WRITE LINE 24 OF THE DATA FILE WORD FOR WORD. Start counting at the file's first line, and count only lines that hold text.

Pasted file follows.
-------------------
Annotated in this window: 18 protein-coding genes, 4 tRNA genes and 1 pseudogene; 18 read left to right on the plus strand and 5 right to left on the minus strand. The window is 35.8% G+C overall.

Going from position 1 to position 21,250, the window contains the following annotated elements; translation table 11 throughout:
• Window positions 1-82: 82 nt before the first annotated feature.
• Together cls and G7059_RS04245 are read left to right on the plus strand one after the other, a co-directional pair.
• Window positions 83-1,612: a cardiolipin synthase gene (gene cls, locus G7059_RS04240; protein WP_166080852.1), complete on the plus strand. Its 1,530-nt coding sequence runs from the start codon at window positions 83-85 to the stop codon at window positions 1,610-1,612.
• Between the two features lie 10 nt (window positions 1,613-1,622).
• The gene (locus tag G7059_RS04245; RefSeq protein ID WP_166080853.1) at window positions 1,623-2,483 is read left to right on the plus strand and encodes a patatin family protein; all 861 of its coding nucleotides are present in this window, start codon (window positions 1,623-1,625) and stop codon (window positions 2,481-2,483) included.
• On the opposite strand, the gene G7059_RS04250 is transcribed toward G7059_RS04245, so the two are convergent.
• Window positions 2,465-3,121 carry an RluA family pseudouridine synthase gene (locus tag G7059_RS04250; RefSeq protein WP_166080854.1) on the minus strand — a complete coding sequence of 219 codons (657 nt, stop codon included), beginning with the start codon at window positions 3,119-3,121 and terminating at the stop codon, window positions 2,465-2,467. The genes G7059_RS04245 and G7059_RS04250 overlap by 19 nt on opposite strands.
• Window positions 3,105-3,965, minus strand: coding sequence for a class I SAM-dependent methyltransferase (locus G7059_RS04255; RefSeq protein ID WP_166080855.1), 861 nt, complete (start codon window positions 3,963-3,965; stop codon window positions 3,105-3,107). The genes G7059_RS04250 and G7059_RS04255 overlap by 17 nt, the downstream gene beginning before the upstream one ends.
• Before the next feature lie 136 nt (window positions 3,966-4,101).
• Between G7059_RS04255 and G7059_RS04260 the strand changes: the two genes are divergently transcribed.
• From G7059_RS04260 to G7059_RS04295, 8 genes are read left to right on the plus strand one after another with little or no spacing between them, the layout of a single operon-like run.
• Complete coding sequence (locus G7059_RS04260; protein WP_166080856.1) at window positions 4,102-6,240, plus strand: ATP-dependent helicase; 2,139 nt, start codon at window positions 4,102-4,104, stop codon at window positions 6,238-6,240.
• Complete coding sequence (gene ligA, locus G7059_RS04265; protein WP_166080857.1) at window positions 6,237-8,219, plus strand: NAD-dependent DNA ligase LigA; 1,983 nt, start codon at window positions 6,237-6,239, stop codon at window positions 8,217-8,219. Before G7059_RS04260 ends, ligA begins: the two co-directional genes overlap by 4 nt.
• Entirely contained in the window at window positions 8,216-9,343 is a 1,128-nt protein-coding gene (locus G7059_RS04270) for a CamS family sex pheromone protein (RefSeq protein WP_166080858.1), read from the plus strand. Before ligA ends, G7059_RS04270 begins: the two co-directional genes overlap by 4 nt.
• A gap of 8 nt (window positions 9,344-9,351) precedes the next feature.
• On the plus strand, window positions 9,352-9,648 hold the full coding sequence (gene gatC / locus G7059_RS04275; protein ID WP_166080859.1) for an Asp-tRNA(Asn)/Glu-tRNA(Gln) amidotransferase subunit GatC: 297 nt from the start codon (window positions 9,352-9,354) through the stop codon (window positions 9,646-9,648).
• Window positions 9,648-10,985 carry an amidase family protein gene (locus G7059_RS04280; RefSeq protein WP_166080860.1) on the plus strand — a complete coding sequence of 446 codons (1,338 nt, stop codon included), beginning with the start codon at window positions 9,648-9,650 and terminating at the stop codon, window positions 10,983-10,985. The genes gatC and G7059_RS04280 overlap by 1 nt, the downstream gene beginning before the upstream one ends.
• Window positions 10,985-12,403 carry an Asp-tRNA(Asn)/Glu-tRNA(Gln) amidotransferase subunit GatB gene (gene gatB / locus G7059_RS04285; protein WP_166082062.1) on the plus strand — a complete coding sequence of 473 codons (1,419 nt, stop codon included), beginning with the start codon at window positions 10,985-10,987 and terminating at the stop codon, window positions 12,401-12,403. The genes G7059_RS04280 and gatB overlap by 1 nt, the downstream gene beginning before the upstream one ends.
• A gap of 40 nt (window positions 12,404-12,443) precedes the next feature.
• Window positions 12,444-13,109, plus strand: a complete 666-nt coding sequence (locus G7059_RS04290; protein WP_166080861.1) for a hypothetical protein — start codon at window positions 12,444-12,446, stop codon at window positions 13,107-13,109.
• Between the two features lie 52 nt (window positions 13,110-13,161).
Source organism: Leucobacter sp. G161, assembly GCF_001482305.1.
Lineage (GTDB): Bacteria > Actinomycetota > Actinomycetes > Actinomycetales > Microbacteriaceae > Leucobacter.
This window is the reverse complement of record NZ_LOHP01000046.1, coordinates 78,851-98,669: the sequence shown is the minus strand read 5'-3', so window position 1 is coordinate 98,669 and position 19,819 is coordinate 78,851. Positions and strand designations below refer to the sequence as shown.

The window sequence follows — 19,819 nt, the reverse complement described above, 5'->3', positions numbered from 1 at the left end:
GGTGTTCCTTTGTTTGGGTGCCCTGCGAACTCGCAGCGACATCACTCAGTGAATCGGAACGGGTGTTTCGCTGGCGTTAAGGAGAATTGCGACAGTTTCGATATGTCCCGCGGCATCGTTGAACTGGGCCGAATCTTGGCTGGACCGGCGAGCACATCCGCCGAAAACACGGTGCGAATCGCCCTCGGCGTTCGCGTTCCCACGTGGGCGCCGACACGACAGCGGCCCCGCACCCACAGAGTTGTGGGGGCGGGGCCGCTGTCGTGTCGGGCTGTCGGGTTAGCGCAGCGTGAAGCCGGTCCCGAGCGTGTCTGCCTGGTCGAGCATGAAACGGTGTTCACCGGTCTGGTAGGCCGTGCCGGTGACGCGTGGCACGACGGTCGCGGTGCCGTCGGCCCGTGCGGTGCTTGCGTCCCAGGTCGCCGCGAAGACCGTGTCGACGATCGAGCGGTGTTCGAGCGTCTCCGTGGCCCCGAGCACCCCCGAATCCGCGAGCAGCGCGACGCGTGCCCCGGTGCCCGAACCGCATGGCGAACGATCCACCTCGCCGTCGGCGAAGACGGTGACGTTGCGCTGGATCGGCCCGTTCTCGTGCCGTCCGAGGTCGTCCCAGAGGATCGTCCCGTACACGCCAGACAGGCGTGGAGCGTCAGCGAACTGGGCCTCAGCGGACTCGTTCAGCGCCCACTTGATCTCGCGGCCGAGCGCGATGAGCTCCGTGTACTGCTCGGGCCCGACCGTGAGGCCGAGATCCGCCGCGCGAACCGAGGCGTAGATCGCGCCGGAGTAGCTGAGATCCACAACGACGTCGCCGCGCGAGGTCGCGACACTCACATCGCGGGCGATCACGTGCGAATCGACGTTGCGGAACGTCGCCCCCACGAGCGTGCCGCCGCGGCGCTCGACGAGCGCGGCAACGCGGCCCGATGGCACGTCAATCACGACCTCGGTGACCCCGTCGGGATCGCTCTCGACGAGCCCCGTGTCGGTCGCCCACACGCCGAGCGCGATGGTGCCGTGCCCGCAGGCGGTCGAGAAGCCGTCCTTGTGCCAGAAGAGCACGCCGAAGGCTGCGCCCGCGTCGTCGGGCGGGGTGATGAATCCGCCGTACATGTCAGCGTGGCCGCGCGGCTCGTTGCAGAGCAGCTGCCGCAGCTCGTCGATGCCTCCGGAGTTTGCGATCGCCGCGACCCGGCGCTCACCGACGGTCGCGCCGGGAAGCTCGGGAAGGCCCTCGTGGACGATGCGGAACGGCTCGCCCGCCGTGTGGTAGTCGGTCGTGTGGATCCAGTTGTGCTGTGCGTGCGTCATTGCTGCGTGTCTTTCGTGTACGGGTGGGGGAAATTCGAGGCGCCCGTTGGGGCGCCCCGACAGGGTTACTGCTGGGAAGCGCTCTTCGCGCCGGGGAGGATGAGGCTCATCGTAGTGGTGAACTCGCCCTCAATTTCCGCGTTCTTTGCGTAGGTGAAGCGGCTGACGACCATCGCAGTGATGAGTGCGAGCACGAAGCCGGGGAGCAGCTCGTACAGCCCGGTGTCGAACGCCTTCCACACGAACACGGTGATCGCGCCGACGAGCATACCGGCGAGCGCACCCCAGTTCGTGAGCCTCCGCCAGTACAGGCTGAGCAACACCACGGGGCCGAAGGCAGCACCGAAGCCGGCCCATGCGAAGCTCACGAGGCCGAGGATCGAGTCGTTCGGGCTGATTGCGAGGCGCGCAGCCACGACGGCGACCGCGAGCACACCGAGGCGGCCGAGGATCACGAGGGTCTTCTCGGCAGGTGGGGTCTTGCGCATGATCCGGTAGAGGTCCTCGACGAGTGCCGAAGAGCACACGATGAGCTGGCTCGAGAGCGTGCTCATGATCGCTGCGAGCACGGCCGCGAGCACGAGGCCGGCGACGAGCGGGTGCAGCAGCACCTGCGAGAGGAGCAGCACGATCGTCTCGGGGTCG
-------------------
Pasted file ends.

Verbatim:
Source organism: Leucobacter sp. G161, assembly GCF_001482305.1.